To generate sufficient data from which to draw meaningful results, 
FCC staff performed 100 simulations using several variations of an 
approach developed for creating simulated sets of stations to be 
repacked. The output of each of these simulations was a set of stations 
that remain on the air in the UHF band, together with the respective 
channel assignments, called a channel plan. Consistent with the FCC's 
adopted approach to preserving population

[[Page 37706]]

served, none of the 100 channel plans involves new pairwise 
interference of greater than 0.5 percent. For each of these 100 channel 
plans, staff examined cell-level data generated by the TVStudy software 
to determine the aggregate interference experienced by each station. 
The results show that across all simulations, on average approximately 
one percent of stations are predicted to receive new aggregate 
interference after channel reassignment above the one percent cap 
proposed by commenters, while the average new aggregate interference 
level was less than 0.2 percent, well below the de minimis constraint 
threshold adopted by the FCC. In none of the results did any station 
receive new aggregate interference above 2 percent. Details about the 
methodology as well as study results can be found in the appendix, 
available at https://apps.fcc.gov/edocs_public/attachmatch/DA-14-677A2.pdf.
    The analysis pertains only to constraints applied to prevent new 
interference under the approach adopted by the FCC, and does not 
consider any alternatives that stations may have, including the 
opportunity reassigned stations will have to request alternate channels 
or expanded facilities on their newly assigned channels. Similarly, the 
approach used in these studies does not factor in any post-auction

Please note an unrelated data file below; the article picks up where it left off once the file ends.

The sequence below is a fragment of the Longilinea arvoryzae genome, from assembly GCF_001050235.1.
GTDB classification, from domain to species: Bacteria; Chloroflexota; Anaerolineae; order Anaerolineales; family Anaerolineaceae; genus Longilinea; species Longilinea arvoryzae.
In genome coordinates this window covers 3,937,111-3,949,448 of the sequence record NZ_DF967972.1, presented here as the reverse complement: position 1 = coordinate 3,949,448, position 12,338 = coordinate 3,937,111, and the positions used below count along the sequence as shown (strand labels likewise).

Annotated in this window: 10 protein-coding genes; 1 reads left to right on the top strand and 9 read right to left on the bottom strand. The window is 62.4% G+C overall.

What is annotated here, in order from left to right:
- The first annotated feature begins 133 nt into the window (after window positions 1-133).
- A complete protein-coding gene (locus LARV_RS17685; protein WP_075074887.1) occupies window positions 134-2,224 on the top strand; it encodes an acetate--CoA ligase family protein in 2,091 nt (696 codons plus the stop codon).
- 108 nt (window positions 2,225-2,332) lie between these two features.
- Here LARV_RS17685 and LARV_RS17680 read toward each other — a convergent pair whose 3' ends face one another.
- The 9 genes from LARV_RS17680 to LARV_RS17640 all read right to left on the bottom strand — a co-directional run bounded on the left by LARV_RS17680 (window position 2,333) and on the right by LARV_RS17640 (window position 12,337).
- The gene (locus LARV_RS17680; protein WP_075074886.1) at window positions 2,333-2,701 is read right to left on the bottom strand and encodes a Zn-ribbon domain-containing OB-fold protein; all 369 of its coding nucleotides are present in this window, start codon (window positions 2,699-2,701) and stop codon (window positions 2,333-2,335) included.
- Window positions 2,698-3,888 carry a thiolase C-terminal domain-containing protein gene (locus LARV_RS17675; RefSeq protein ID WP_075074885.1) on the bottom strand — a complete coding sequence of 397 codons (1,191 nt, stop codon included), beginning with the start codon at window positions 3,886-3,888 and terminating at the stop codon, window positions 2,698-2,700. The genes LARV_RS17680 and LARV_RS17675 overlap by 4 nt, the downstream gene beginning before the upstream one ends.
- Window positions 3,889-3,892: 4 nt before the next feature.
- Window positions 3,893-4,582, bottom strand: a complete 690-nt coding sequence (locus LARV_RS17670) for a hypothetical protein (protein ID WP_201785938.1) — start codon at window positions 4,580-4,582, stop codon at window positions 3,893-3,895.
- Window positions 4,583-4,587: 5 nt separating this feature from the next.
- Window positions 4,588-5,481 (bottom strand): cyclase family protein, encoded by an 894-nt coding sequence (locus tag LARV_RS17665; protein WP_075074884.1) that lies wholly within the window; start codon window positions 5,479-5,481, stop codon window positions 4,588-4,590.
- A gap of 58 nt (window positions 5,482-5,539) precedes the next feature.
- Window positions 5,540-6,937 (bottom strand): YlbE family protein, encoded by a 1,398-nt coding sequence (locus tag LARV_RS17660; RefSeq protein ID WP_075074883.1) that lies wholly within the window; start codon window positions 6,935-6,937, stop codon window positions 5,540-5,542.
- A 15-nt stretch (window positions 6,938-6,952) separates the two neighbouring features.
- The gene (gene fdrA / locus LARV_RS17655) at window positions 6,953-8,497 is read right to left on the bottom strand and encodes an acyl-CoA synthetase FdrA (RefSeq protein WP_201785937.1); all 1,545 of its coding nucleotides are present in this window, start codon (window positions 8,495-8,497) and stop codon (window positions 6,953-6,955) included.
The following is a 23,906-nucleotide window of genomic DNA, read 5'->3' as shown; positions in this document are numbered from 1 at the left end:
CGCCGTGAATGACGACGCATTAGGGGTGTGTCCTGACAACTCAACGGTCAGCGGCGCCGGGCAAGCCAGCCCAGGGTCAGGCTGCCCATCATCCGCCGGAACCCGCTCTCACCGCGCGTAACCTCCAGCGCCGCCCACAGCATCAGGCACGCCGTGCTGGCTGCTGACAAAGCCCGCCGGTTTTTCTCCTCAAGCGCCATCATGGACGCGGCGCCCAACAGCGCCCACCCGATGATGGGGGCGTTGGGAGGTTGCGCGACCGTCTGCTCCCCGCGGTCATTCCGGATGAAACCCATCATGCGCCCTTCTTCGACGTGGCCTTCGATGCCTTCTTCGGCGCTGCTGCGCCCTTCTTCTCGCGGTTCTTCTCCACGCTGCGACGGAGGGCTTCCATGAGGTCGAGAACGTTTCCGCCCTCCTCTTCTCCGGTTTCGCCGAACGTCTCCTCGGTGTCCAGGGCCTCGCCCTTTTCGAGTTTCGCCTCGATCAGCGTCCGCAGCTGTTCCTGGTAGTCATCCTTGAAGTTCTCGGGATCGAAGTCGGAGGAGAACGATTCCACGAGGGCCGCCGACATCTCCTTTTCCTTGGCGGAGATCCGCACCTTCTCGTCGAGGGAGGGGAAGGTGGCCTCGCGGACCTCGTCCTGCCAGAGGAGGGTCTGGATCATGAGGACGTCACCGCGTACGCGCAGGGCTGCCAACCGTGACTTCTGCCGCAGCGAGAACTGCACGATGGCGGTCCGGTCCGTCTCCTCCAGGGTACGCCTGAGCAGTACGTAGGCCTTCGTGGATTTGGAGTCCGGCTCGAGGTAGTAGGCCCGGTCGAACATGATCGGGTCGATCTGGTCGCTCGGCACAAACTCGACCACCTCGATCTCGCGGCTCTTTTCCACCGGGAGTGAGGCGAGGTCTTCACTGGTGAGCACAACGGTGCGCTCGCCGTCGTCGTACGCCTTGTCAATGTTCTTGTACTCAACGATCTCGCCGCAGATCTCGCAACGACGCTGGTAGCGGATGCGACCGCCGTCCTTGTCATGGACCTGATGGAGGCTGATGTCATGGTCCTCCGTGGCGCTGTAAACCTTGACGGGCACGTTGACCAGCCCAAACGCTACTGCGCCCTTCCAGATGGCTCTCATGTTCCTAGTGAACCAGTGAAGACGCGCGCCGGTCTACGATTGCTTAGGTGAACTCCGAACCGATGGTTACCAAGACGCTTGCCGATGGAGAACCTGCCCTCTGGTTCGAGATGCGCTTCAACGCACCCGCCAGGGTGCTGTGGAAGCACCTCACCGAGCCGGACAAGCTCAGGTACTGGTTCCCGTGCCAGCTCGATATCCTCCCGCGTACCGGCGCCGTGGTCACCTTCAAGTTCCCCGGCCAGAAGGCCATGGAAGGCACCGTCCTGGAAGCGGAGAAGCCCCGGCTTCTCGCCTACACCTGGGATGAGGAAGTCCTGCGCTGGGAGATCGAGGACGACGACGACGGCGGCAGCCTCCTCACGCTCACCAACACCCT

optimization, which will be run after the completion of bidding in the 
auction. Such optimization could consider additional factors, such as 
minimizing the number of channel reassignments or the estimated costs 
of repacking.
    To assist commenters in designing and running their own 
simulations, FCC staff is releasing information about how it conducted 
the analysis and performed interference calculations. The results are 
not exhaustive. The Incentive Auction Task Force invites parties to 
conduct their own simulations and interference analyses using these 
updated constraint files in conjunction with the publicly available 
TVStudy software.
    The Incentive Auction Task Force seeks comment from interested 
parties on the data and analyses in the document and its appendix. New 
constraint files and all current and subsequent releases relating to 
the Broadcast Incentive Auction will be posted to and available on the 
LEARN Web site at: http://www.fcc.gov/learn.

Federal Communications Commission.
Roger Sherman,
Chief, Wireless Telecommunications Bureau.
[FR Doc. 2014-15585 Filed 7-1-14; 8:45 am]